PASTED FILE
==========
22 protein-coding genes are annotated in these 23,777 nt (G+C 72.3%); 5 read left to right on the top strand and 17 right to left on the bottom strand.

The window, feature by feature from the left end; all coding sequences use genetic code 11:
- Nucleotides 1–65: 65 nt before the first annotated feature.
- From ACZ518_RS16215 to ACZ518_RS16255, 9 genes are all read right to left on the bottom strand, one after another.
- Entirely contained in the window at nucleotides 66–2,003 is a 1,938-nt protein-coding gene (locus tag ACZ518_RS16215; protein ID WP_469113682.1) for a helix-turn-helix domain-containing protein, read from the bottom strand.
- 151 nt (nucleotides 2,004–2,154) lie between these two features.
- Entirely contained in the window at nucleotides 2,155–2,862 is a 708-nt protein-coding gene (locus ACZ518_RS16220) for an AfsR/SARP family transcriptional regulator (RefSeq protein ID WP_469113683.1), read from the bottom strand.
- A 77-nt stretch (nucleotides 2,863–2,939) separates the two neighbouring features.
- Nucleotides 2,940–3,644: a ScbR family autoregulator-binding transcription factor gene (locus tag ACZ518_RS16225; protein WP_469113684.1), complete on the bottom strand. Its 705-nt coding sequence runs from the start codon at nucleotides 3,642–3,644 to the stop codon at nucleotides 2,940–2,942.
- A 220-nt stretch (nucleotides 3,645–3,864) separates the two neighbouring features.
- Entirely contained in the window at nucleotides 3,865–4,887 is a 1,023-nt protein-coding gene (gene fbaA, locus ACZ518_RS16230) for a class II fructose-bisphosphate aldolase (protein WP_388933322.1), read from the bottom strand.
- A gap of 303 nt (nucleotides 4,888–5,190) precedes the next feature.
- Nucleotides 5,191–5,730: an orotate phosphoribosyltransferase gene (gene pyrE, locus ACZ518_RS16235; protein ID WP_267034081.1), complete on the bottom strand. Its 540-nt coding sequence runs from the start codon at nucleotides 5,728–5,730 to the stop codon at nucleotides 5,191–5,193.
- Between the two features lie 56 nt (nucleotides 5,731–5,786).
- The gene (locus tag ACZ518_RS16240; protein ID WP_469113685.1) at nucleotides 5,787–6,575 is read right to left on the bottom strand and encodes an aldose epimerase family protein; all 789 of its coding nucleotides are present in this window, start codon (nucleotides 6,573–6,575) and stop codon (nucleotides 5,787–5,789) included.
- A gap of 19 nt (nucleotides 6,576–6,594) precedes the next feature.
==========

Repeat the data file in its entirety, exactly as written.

22 protein-coding genes are annotated in these 23,777 nt (G+C 72.3%); 5 read left to right on the top strand and 17 right to left on the bottom strand.

The window, feature by feature from the left end; all coding sequences use genetic code 11:
- Nucleotides 1–65: 65 nt before the first annotated feature.
- From ACZ518_RS16215 to ACZ518_RS16255, 9 genes are all read right to left on the bottom strand, one after another.
- Entirely contained in the window at nucleotides 66–2,003 is a 1,938-nt protein-coding gene (locus tag ACZ518_RS16215; protein ID WP_469113682.1) for a helix-turn-helix domain-containing protein, read from the bottom strand.
- 151 nt (nucleotides 2,004–2,154) lie between these two features.
- Entirely contained in the window at nucleotides 2,155–2,862 is a 708-nt protein-coding gene (locus ACZ518_RS16220) for an AfsR/SARP family transcriptional regulator (RefSeq protein ID WP_469113683.1), read from the bottom strand.
- A 77-nt stretch (nucleotides 2,863–2,939) separates the two neighbouring features.
- Nucleotides 2,940–3,644: a ScbR family autoregulator-binding transcription factor gene (locus tag ACZ518_RS16225; protein WP_469113684.1), complete on the bottom strand. Its 705-nt coding sequence runs from the start codon at nucleotides 3,642–3,644 to the stop codon at nucleotides 2,940–2,942.
- A 220-nt stretch (nucleotides 3,645–3,864) separates the two neighbouring features.
- Entirely contained in the window at nucleotides 3,865–4,887 is a 1,023-nt protein-coding gene (gene fbaA, locus ACZ518_RS16230) for a class II fructose-bisphosphate aldolase (protein WP_388933322.1), read from the bottom strand.
- A gap of 303 nt (nucleotides 4,888–5,190) precedes the next feature.
- Nucleotides 5,191–5,730: an orotate phosphoribosyltransferase gene (gene pyrE, locus ACZ518_RS16235; protein ID WP_267034081.1), complete on the bottom strand. Its 540-nt coding sequence runs from the start codon at nucleotides 5,728–5,730 to the stop codon at nucleotides 5,191–5,193.
- Between the two features lie 56 nt (nucleotides 5,731–5,786).
- The gene (locus tag ACZ518_RS16240; protein ID WP_469113685.1) at nucleotides 5,787–6,575 is read right to left on the bottom strand and encodes an aldose epimerase family protein; all 789 of its coding nucleotides are present in this window, start codon (nucleotides 6,573–6,575) and stop codon (nucleotides 5,787–5,789) included.
- A gap of 19 nt (nucleotides 6,576–6,594) precedes the next feature.